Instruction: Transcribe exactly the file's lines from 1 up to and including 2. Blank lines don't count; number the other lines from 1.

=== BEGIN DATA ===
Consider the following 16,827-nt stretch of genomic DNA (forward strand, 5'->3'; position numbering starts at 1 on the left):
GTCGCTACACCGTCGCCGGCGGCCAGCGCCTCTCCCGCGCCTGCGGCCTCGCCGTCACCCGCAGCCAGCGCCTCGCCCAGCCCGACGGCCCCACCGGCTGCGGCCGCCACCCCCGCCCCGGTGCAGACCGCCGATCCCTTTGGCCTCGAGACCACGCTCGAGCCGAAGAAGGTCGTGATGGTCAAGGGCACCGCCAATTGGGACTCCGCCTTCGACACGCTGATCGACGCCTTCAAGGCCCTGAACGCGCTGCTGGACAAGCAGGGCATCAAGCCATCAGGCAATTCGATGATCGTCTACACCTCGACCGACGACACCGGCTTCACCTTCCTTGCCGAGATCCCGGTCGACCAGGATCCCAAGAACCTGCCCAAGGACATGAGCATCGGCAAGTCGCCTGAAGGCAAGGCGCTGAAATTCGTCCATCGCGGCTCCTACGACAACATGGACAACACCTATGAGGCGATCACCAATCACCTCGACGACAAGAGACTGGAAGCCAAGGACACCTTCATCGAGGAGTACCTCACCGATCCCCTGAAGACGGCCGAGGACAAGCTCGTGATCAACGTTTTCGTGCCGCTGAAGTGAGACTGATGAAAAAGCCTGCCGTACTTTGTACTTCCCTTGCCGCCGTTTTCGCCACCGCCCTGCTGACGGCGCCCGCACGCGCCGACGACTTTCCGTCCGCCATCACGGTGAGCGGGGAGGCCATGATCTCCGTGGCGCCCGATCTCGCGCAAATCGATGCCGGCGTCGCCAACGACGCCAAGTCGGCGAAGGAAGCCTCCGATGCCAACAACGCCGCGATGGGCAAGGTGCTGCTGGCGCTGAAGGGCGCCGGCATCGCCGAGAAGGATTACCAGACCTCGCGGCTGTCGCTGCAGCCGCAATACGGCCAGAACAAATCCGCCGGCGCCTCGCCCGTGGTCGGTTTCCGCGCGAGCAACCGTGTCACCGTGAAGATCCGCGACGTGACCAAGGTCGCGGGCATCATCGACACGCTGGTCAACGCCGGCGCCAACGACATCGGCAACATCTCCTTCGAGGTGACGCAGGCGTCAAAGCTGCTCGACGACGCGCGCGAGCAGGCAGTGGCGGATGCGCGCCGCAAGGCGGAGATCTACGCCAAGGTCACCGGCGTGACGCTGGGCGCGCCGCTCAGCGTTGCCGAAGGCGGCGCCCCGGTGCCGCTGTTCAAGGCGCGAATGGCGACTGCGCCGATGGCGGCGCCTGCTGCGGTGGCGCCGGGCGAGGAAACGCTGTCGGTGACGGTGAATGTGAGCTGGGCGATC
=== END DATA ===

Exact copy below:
Consider the following 16,827-nt stretch of genomic DNA (forward strand, 5'->3'; position numbering starts at 1 on the left):
GTCGCTACACCGTCGCCGGCGGCCAGCGCCTCTCCCGCGCCTGCGGCCTCGCCGTCACCCGCAGCCAGCGCCTCGCCCAGCCCGACGGCCCCACCGGCTGCGGCCGCCACCCCCGCCCCGGTGCAGACCGCCGATCCCTTTGGCCTCGAGACCACGCTCGAGCCGAAGAAGGTCGTGATGGTCAAGGGCACCGCCAATTGGGACTCCGCCTTCGACACGCTGATCGACGCCTTCAAGGCCCTGAACGCGCTGCTGGACAAGCAGGGCATCAAGCCATCAGGCAATTCGATGATCGTCTACACCTCGACCGACGACACCGGCTTCACCTTCCTTGCCGAGATCCCGGTCGACCAGGATCCCAAGAACCTGCCCAAGGACATGAGCATCGGCAAGTCGCCTGAAGGCAAGGCGCTGAAATTCGTCCATCGCGGCTCCTACGACAACATGGACAACACCTATGAGGCGATCACCAATCACCTCGACGACAAGAGACTGGAAGCCAAGGACACCTTCATCGAGGAGTACCTCACCGATCCCCTGAAGACGGCCGAGGACAAGCTCGTGATCAACGTTTTCGTGCCGCTGAAGTGAGACTGATGAAAAAGCCTGCCGTACTTTGTACTTCCCTTGCCGCCGTTTTCGCCACCGCCCTGCTGACGGCGCCCGCACGCGCCGACGACTTTCCGTCCGCCATCACGGTGAGCGGGGAGGCCATGATCTCCGTGGCGCCCGATCTCGCGCAAATCGATGCCGGCGTCGCCAACGACGCCAAGTCGGCGAAGGAAGCCTCCGATGCCAACAACGCCGCGATGGGCAAGGTGCTGCTGGCGCTGAAGGGCGCCGGCATCGCCGAGAAGGATTACCAGACCTCGCGGCTGTCGCTGCAGCCGCAATACGGCCAGAACAAATCCGCCGGCGCCTCGCCCGTGGTCGGTTTCCGCGCGAGCAACCGTGTCACCGTGAAGATCCGCGACGTGACCAAGGTCGCGGGCATCATCGACACGCTGGTCAACGCCGGCGCCAACGACATCGGCAACATCTCCTTCGAGGTGACGCAGGCGTCAAAGCTGCTCGACGACGCGCGCGAGCAGGCAGTGGCGGATGCGCGCCGCAAGGCGGAGATCTACGCCAAGGTCACCGGCGTGACGCTGGGCGCGCCGCTCAGCGTTGCCGAAGGCGGCGCCCCGGTGCCGCTGTTCAAGGCGCGAATGGCGACTGCGCCGATGGCGGCGCCTGCTGCGGTGGCGCCGGGCGAGGAAACGCTGTCGGTGACGGTGAATGTGAGCTGGGCGATC